Relatively small in size, Michelle Rawlings’ paintings come together as a sequence of images, much like a blog or instagram feed. Rawlings references various styles and genres of painting, adapting them to her individual scale and narrative. The realm of her visual pursuits is in large part focused on representations of young women and girls – artists, actresses and models – as well as the formal language of contemporary art. She is especially interested in analyzing the rhetoric of books on art written for young people, and the artistic fantasies of teenagers or the order of a typical classroom setting. The particular process of compressing art history or, even, its outright infantilization, executed for the purposes of elementary education or pop culture, has its reflection in the pithy forms of Rawlings’ works.
The works on show are complemented by images that are a record of the artist’s online searches: computer-generated visuals, a montage of randomly-selected images or artistically-appropriated digital patterns, such as a fabric printed with a screenshot of a monitor showing the effects of the computer’s damaged graphic card.
The material aspect of Rawlings’ works, joining the traditional workshop with contemporary frames made of colored Plexiglas or aluminum prints, also emphasizes their hybrid status. These paintings seek out their aesthetic identity through the reversal of art history’s conventions, oscillating between a digital original and its hand-produced, “artistic” replica.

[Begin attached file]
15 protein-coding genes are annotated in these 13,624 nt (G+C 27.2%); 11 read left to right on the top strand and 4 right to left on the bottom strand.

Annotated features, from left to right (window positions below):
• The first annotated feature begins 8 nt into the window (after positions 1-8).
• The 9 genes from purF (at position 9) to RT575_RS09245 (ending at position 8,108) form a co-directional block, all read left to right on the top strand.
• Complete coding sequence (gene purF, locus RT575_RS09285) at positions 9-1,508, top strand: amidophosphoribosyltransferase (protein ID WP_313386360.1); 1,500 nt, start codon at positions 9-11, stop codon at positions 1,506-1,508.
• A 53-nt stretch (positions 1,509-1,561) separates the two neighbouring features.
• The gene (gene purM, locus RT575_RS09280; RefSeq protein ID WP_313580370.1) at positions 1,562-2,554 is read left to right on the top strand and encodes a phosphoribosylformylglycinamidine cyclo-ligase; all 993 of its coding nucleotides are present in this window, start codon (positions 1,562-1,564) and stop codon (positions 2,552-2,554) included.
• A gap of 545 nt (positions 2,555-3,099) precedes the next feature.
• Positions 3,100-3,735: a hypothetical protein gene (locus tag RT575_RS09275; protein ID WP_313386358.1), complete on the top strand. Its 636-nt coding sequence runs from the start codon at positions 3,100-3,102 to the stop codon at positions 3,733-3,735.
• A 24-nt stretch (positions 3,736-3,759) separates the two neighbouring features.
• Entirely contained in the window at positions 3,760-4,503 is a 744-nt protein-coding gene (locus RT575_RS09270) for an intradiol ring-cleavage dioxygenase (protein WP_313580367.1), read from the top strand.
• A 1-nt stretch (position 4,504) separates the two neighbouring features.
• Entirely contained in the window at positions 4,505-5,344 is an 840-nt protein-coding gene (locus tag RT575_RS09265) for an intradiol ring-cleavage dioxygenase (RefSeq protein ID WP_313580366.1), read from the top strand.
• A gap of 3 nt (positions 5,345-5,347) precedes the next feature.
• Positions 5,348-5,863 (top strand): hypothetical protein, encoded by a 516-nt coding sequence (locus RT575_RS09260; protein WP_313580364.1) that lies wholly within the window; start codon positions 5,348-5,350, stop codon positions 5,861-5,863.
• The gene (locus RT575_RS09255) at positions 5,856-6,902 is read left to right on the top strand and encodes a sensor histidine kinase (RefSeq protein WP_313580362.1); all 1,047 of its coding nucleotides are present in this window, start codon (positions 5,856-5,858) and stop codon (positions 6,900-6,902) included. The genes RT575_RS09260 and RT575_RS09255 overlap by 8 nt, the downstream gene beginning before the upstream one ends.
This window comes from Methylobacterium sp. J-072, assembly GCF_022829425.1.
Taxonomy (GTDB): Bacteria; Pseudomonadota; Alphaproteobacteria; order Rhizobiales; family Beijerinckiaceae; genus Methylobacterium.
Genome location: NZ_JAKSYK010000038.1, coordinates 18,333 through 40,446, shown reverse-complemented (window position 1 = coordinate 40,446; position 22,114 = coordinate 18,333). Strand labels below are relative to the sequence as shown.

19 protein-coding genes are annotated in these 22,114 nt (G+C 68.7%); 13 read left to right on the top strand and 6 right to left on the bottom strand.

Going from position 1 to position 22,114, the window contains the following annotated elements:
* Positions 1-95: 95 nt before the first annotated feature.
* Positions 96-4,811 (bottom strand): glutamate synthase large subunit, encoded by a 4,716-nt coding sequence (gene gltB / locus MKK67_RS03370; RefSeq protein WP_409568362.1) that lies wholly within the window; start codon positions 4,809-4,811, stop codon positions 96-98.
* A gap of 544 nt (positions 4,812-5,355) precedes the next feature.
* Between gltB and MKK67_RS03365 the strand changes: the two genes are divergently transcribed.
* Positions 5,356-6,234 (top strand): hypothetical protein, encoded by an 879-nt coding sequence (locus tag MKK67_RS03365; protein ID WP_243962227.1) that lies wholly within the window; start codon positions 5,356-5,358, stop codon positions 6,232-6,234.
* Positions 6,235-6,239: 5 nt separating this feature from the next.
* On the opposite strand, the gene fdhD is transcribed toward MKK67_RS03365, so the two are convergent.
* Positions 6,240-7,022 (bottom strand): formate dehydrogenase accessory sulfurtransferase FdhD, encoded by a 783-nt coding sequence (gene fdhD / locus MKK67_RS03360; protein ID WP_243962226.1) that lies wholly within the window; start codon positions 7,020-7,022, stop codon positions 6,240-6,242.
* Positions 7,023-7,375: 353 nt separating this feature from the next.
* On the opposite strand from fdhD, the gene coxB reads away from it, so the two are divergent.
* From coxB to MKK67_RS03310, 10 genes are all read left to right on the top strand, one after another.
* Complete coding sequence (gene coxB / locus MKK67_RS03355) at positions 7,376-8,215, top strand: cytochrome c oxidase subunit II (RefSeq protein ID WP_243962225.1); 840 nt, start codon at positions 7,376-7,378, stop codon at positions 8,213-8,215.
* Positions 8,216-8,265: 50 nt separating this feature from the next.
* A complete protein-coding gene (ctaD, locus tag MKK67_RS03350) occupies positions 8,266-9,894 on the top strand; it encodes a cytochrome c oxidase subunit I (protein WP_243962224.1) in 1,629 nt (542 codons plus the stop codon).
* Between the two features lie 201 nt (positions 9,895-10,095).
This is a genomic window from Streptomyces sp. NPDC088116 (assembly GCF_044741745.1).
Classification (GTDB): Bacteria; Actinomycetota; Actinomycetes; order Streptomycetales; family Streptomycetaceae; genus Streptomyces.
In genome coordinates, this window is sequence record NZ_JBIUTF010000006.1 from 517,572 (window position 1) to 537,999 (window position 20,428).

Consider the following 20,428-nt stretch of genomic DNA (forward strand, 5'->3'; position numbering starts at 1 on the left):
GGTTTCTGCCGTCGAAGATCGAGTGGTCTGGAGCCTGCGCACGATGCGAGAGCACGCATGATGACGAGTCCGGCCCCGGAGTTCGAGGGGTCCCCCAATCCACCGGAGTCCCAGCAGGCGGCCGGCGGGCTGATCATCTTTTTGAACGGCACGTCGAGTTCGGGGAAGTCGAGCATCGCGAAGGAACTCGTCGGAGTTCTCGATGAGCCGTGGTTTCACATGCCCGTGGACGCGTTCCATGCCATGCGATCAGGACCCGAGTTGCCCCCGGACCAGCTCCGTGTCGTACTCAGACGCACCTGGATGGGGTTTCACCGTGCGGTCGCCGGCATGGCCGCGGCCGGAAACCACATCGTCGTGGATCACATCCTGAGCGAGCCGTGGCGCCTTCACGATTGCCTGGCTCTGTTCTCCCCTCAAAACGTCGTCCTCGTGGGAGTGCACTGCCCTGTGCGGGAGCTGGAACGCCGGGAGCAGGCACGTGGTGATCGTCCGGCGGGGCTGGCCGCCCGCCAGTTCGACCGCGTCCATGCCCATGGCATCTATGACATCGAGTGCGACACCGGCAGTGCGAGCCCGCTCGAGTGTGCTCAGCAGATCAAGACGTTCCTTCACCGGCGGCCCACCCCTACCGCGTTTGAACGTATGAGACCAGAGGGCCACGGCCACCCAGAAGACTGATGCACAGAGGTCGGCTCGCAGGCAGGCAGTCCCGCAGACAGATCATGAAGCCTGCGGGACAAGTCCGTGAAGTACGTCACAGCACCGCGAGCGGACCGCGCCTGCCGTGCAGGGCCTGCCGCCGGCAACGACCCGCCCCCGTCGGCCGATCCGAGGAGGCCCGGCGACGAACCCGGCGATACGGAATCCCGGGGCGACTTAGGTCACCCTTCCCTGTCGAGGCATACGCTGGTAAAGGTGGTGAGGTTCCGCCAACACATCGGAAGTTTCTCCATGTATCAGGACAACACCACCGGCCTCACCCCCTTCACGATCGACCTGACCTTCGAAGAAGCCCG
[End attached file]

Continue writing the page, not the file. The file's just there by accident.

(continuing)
As the artist describes her work: My feeling about painting is never that it would create this overwhelming impression upon a viewer, but that there is an awkwardness to it, instead. I feel like a painting is an odd, out-of-place thing. My works have a self-conscious quality that is important to me. They feel a little tentative and calculated and moody. Each painting is made entirely differently from another, making every painting feel like this strange idiosyncratic object, or artifact.
Michelle Rawlings is originally from Texas, U.S.A. She studied painting at the Rhode Island School of Design in Providence, R.I. (receiving her degree in 2012). Today she lives and works in her hometown of Dallas, where she lectures on Art at Southern Methodist. She has exhibited her works at Dallas Contemporary and the Goss-Michael Foundation.